Certificate pinning

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Certificate pinning aims to close a trust problem that comes with PKI architecture: you trust the certificate authority (CA) and assume that the server is valid, because you trust the CA. Certificate pinning aims to ensure that you also can also trust the server. How is pinning going to achieve this? You know the certificates you are going to receive by the server, and validate those certificates with your local information. Sounds complicated, but it means that your client has all the certificates expected to receive from the server (CA certificate, intermediate certificate and server certificate) and when the server sends those certificates, they are all compared to the client’s locally stored ones. If one of those certificates do not match, client will not connect to server.

OWASP has some more useful information on this topic online available

Sometimes you are already using certificate pinning without knowing it. When you import the CA certificate of your enterprise CA into a keystore, you are already partly using certificate pinning. If you also import the certificate of the server to validate the complete chain, you are doing certificate pinning. iOS documentation contains little information on this topic, but with Google help you can find some projects that try to solve this on GitHub [1] [2] [3] [4]. Android developer guide contains a small section on pinning. Looking at the source code, you can see that a keystore containing only the expected certificates is created.

CertificateFactory cf = CertificateFactory.getInstance("X.509");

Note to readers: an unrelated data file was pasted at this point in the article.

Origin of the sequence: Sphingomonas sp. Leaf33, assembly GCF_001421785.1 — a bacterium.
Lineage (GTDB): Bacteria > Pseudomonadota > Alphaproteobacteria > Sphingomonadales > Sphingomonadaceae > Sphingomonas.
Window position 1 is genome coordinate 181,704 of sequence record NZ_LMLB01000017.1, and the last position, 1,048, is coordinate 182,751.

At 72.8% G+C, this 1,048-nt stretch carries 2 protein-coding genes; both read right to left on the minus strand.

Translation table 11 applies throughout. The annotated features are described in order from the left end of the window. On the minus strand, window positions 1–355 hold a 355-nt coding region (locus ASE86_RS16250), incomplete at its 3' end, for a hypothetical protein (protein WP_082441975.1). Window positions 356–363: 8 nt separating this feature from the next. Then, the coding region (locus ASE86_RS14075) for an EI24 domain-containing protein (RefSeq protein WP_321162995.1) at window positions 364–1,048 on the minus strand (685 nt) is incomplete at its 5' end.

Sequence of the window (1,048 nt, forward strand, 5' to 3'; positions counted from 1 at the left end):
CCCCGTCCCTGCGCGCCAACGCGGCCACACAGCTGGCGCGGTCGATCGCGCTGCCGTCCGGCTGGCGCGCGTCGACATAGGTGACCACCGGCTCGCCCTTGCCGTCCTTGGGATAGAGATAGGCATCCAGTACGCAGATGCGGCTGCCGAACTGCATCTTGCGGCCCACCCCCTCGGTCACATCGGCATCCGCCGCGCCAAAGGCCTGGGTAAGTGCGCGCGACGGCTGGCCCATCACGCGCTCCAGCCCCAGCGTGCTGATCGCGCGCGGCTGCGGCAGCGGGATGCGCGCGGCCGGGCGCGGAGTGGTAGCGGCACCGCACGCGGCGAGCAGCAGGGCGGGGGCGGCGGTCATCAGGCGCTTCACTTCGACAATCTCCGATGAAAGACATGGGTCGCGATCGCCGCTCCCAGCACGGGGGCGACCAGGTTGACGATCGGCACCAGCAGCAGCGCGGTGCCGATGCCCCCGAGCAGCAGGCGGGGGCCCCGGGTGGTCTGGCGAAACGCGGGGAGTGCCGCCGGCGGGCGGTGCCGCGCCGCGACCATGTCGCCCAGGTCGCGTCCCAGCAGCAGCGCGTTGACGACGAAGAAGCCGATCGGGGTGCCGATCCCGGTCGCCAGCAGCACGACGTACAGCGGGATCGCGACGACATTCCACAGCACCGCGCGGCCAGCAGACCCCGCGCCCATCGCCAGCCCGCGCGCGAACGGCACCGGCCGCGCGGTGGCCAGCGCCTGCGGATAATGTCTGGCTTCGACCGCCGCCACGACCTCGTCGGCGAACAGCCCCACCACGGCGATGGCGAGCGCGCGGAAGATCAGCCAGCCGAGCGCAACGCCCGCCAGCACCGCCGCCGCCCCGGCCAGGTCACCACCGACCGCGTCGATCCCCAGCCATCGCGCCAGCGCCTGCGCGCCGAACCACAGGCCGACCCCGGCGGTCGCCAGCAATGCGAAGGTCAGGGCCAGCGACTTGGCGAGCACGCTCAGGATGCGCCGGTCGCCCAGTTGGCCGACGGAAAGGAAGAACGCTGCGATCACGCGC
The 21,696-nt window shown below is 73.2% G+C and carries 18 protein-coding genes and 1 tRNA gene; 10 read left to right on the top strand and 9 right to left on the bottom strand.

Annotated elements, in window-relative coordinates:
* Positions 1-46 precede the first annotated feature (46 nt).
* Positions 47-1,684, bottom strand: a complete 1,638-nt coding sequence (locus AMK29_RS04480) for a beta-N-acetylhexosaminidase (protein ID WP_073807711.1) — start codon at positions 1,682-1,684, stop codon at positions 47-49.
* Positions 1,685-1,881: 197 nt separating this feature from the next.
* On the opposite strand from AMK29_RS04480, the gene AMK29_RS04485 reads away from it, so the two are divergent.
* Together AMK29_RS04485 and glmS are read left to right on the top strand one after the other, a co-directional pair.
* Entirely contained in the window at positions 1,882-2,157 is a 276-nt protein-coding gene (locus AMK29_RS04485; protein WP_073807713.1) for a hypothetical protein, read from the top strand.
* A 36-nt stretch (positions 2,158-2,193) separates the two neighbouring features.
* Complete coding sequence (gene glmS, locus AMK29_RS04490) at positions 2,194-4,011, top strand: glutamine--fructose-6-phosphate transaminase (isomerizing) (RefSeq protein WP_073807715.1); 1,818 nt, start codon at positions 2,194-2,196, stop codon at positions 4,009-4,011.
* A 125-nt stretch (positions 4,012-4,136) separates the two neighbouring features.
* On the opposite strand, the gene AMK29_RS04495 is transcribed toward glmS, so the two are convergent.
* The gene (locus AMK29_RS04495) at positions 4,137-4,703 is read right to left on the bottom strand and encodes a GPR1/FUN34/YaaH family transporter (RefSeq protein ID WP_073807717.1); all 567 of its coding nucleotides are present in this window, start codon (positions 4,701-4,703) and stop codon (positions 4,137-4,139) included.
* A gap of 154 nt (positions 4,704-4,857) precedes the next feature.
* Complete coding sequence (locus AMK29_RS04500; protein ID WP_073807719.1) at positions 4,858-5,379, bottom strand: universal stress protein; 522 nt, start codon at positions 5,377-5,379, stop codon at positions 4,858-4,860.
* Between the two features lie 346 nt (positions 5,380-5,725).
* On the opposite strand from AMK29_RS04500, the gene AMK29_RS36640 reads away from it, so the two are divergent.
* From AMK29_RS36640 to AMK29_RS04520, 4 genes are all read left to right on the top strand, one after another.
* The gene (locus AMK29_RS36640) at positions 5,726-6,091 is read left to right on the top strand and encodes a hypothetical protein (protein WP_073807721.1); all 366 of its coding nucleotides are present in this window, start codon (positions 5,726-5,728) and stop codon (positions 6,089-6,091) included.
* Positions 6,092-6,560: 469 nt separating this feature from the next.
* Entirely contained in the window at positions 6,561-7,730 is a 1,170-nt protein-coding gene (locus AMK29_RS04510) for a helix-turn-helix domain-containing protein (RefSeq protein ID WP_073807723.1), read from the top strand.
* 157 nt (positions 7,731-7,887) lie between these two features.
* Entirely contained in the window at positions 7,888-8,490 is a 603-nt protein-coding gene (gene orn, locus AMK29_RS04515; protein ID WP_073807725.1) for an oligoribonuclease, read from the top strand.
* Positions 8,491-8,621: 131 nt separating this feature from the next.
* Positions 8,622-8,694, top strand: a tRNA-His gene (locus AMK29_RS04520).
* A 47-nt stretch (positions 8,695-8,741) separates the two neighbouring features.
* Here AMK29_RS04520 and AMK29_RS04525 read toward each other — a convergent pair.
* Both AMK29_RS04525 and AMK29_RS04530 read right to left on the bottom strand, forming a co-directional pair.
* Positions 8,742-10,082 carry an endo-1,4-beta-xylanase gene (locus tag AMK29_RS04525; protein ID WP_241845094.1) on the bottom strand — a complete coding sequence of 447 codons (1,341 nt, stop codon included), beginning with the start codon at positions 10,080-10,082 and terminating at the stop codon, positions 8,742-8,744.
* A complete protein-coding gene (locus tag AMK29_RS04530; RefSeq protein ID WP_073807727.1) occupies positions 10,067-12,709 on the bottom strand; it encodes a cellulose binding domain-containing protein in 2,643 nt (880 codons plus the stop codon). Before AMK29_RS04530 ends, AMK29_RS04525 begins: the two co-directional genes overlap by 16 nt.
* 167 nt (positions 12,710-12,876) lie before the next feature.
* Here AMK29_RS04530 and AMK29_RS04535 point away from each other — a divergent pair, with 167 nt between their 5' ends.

InputStream caInput = new BufferedInputStream(new FileInputStream("load-der.crt"));
Certificate ca = cf.generateCertificate(caInput);// Create a KeyStore containing our trusted CAsString keyStoreType = KeyStore.getDefaultType();
KeyStore keyStore = KeyStore.getInstance(keyStoreType);
keyStore.load(null, null);
keyStore.setCertificateEntry("ca", ca);

As you can see, certificate pinning is simple to do. A problem is that you need to be able to control the used keystore. This means that you cannot do real certificate pinning in a web only scenario. If your app is 100% HTML5 or a hybrid app, you won’t be able to use your own keystore. This is also true for Cordova apps, as here you are using the web browser to access the TLS secured service, and not a native client. The browser will trust those CAs that are configured for the browser. HTTP Public Key Pinning (HPKP) promises to gain back some of the trust of a native pinning implementation

HTTP Public Key Pinning

With HPKP, a server publishes a set of hashes of his certificates, and a client expects to receive certificates from the server that matches those hashes. In case a CA is compromised, or an attacker can create a false certificate, the fingerprint (hashes) of these certificates is expected to differ, and the client will then not open a connection to the server. Of course, in case the attacker can take of the web server (directly or indirectly), HPKP won’t help. The hashes for HPKP are communicated in a HTTP header: Public-Key-Pins.

There is a RFC for HPKP (RFC 7469), but don’t expect too much. IE/Edge don’t support it; Chromium browser don’t use HPKP for private root CAs. A weak point is the first request: Ensure that HPKP is only send by a secured connection (TLS). And to make HPKP make sense, on the first request, you must hope that the web server wasn’t compromised at that time. If so, you’ll already get an invalid hash. When the server certificate is updated, the hash must be recreated and included in the header. An article by Mozilla describes how to create the hash and how to set the header. Online tools to validate the generated hash are also available [1] [2]. Some tips on correct usage of HPKP can be found here.

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